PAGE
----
In the midst of a pandemic, when your organization is trying to keep up with and adhere to local, state and national regulations and orders to keep residents and staff members safe and healthy, staff training on human resources issues may not be foremost in your plans. Yet as recruiting and retaining workers continue to be challenges in senior living, a new survey suggests the importance of such training.

Employees leave managers, not companies, the Society for Human Resource Management said its recent survey affirms. According to the society:

  • 84% of survey respondents said that poorly trained people-managers create a lot of unnecessary work and stress.
  • 57% said managers in their workplace could benefit from training on how to be a better people-manager.
  • 50% of participants said they believe their own performance would improve if their direct supervisor received additional training in people management.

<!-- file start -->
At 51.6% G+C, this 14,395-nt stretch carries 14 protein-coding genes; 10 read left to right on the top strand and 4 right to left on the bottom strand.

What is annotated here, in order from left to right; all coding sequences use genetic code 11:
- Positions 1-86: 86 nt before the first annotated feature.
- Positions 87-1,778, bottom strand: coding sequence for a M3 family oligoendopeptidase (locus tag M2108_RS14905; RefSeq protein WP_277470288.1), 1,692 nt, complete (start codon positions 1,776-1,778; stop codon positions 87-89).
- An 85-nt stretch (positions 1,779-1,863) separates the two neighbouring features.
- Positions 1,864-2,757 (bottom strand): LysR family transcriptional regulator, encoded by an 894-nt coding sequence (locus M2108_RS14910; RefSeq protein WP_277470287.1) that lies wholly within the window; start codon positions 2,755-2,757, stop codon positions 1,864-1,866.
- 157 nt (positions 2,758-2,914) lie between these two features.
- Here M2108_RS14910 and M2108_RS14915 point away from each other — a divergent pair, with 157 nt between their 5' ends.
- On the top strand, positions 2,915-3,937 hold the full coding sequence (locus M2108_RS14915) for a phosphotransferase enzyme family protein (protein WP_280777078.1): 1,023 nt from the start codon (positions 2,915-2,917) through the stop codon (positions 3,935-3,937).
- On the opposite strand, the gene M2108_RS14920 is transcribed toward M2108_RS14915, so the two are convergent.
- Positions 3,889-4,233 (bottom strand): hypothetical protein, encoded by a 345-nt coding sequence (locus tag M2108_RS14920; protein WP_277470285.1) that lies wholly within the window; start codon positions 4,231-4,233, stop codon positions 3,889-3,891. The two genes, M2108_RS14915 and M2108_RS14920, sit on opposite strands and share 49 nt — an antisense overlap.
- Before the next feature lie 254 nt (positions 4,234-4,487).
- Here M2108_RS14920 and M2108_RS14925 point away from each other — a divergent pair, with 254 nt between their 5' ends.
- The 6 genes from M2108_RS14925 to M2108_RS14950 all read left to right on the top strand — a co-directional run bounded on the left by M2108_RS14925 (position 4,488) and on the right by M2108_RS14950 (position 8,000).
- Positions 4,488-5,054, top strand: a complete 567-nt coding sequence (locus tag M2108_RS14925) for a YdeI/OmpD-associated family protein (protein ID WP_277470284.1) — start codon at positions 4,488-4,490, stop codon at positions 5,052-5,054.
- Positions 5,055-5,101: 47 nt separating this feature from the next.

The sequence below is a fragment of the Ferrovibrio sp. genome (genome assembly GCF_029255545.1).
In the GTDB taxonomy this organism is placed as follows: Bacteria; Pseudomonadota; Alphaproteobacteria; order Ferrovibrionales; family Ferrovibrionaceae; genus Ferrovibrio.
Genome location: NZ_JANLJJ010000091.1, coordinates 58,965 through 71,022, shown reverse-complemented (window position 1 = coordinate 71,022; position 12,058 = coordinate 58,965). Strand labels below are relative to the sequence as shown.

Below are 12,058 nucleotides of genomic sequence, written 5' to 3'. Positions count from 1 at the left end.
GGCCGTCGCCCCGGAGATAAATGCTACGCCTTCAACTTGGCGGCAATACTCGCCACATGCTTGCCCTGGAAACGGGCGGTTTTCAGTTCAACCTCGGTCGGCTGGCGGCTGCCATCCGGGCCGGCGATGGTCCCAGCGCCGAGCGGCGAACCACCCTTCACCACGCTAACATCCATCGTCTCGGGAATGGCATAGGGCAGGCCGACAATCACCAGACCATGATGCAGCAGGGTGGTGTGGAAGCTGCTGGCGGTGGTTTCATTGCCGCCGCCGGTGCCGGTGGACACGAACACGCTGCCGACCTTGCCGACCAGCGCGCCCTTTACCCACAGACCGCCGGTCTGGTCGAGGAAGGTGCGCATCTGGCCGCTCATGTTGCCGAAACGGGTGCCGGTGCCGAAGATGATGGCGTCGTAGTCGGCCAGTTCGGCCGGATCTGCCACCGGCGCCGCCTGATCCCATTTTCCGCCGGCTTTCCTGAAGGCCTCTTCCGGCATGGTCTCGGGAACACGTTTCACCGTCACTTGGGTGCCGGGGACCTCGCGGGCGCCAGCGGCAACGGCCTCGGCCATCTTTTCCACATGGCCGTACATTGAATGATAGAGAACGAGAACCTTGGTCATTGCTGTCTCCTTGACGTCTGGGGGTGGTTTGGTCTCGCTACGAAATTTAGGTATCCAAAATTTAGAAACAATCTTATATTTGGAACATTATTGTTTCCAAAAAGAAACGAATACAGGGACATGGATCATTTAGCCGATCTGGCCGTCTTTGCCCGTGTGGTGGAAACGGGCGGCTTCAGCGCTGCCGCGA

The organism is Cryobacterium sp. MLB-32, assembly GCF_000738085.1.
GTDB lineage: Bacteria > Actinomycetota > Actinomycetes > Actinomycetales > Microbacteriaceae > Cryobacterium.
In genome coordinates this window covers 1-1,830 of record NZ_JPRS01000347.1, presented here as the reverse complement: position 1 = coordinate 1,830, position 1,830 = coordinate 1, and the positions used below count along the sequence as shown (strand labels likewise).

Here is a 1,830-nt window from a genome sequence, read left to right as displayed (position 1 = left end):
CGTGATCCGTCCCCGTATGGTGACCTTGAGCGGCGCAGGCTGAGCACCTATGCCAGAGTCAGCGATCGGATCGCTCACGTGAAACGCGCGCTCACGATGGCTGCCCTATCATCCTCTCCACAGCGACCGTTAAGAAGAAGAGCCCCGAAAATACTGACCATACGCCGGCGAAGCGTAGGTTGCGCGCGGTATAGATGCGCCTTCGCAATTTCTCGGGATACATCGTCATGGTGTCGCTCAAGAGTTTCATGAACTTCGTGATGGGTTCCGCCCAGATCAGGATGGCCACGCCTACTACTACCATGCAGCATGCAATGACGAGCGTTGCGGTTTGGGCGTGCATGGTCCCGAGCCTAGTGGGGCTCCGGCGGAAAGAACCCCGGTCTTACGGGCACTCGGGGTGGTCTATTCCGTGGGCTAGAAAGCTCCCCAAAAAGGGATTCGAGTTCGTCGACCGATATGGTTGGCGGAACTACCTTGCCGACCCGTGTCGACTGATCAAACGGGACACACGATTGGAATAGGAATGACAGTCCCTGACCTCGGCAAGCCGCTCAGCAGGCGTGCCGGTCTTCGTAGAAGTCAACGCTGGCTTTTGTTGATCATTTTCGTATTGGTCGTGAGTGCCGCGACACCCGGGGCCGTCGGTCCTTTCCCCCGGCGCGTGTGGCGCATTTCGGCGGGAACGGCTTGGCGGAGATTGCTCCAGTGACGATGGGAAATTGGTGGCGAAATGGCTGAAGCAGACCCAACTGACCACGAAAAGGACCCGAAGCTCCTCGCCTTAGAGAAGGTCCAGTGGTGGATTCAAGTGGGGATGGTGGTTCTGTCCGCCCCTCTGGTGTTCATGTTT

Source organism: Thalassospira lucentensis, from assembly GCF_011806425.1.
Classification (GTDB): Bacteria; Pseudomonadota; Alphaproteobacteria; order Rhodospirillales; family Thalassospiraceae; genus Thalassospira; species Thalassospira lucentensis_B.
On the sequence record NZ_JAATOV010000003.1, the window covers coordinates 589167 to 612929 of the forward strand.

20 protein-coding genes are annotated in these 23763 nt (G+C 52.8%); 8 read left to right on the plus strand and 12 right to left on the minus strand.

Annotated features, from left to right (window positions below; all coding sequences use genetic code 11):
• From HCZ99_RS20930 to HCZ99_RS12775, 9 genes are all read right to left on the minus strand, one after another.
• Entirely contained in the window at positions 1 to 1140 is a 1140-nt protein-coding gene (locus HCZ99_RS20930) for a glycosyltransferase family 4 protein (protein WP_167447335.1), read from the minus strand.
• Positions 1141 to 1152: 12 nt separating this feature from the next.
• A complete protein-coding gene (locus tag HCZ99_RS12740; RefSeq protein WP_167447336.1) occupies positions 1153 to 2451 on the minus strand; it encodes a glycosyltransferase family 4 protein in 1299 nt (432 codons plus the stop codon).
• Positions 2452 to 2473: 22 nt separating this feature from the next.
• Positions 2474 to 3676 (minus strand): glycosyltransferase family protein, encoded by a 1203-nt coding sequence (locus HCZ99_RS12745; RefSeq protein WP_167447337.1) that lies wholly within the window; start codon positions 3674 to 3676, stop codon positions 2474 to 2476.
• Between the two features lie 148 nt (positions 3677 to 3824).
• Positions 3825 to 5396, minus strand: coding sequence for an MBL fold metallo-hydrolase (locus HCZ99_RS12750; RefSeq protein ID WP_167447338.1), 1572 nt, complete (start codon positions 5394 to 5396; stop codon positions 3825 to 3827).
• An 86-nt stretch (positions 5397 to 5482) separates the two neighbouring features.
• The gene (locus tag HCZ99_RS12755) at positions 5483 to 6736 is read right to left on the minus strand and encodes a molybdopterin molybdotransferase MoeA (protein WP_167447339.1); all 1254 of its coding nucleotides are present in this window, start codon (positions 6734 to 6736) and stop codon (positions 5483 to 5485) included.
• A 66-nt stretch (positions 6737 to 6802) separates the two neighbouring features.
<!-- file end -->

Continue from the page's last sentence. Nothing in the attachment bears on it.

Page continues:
The top five skills people-managers could improve, according to respondents:

  1. Communicating effectively, 41%;
  2. Developing and training the team, 38%;
  3. Managing time and delegating, 37%;
  4. Cultivating a positive and inclusive team culture, 35%; and 
  5. Managing team performance, 35%.

“There is no relationship in the workplace more powerful than the one between people managers and employees,” SHRM President and CEO Johnny C. Taylor Jr. said. “As working Americans challenge organizations to manage and lead differently, those that don’t will find themselves left behind.”

So as you’re looking around your community and wondering how to maintain or improve morale and keep your best workers, give a thought to these findings and skills and see whether your own employee research or training program might be in order.